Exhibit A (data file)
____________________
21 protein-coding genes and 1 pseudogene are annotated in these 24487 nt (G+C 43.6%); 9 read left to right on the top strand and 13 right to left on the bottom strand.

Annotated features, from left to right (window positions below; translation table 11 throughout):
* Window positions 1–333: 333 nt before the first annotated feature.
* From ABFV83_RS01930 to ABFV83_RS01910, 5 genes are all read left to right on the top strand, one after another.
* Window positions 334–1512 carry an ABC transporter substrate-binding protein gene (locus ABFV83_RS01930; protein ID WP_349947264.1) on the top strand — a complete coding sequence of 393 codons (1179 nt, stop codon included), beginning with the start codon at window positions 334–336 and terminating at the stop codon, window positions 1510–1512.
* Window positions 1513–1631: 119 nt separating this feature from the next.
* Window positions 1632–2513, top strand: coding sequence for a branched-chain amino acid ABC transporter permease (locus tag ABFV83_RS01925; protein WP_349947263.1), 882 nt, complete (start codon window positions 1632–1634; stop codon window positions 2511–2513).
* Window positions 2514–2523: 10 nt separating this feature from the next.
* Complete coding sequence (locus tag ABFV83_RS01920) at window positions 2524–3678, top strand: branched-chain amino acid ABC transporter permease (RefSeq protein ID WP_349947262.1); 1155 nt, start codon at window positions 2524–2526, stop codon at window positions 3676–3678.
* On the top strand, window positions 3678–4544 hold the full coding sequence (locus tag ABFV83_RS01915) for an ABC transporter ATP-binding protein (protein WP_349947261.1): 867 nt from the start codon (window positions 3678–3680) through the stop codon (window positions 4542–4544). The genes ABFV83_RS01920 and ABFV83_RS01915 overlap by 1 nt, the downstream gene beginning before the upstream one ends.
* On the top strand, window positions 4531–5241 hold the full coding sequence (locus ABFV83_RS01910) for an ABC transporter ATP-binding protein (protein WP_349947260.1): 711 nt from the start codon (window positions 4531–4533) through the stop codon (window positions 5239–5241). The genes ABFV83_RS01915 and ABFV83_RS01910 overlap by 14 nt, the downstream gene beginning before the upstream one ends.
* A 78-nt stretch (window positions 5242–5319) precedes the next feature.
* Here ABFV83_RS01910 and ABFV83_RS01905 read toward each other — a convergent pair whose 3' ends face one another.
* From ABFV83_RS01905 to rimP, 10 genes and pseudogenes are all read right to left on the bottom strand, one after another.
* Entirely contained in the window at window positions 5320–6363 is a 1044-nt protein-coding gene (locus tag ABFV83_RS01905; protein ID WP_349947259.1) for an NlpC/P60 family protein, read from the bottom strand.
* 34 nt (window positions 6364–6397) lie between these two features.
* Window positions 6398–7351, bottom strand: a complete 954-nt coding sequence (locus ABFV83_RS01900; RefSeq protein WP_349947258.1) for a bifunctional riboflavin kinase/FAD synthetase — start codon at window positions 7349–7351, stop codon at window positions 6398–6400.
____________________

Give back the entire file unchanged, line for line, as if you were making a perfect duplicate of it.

21 protein-coding genes and 1 pseudogene are annotated in these 24487 nt (G+C 43.6%); 9 read left to right on the top strand and 13 right to left on the bottom strand.

Annotated features, from left to right (window positions below; translation table 11 throughout):
* Window positions 1–333: 333 nt before the first annotated feature.
* From ABFV83_RS01930 to ABFV83_RS01910, 5 genes are all read left to right on the top strand, one after another.
* Window positions 334–1512 carry an ABC transporter substrate-binding protein gene (locus ABFV83_RS01930; protein ID WP_349947264.1) on the top strand — a complete coding sequence of 393 codons (1179 nt, stop codon included), beginning with the start codon at window positions 334–336 and terminating at the stop codon, window positions 1510–1512.
* Window positions 1513–1631: 119 nt separating this feature from the next.
* Window positions 1632–2513, top strand: coding sequence for a branched-chain amino acid ABC transporter permease (locus tag ABFV83_RS01925; protein WP_349947263.1), 882 nt, complete (start codon window positions 1632–1634; stop codon window positions 2511–2513).
* Window positions 2514–2523: 10 nt separating this feature from the next.
* Complete coding sequence (locus tag ABFV83_RS01920) at window positions 2524–3678, top strand: branched-chain amino acid ABC transporter permease (RefSeq protein ID WP_349947262.1); 1155 nt, start codon at window positions 2524–2526, stop codon at window positions 3676–3678.
* On the top strand, window positions 3678–4544 hold the full coding sequence (locus tag ABFV83_RS01915) for an ABC transporter ATP-binding protein (protein WP_349947261.1): 867 nt from the start codon (window positions 3678–3680) through the stop codon (window positions 4542–4544). The genes ABFV83_RS01920 and ABFV83_RS01915 overlap by 1 nt, the downstream gene beginning before the upstream one ends.
* On the top strand, window positions 4531–5241 hold the full coding sequence (locus ABFV83_RS01910) for an ABC transporter ATP-binding protein (protein WP_349947260.1): 711 nt from the start codon (window positions 4531–4533) through the stop codon (window positions 5239–5241). The genes ABFV83_RS01915 and ABFV83_RS01910 overlap by 14 nt, the downstream gene beginning before the upstream one ends.
* A 78-nt stretch (window positions 5242–5319) precedes the next feature.
* Here ABFV83_RS01910 and ABFV83_RS01905 read toward each other — a convergent pair whose 3' ends face one another.
* From ABFV83_RS01905 to rimP, 10 genes and pseudogenes are all read right to left on the bottom strand, one after another.
* Entirely contained in the window at window positions 5320–6363 is a 1044-nt protein-coding gene (locus tag ABFV83_RS01905; protein ID WP_349947259.1) for an NlpC/P60 family protein, read from the bottom strand.
* 34 nt (window positions 6364–6397) lie between these two features.
* Window positions 6398–7351, bottom strand: a complete 954-nt coding sequence (locus ABFV83_RS01900; RefSeq protein WP_349947258.1) for a bifunctional riboflavin kinase/FAD synthetase — start codon at window positions 7349–7351, stop codon at window positions 6398–6400.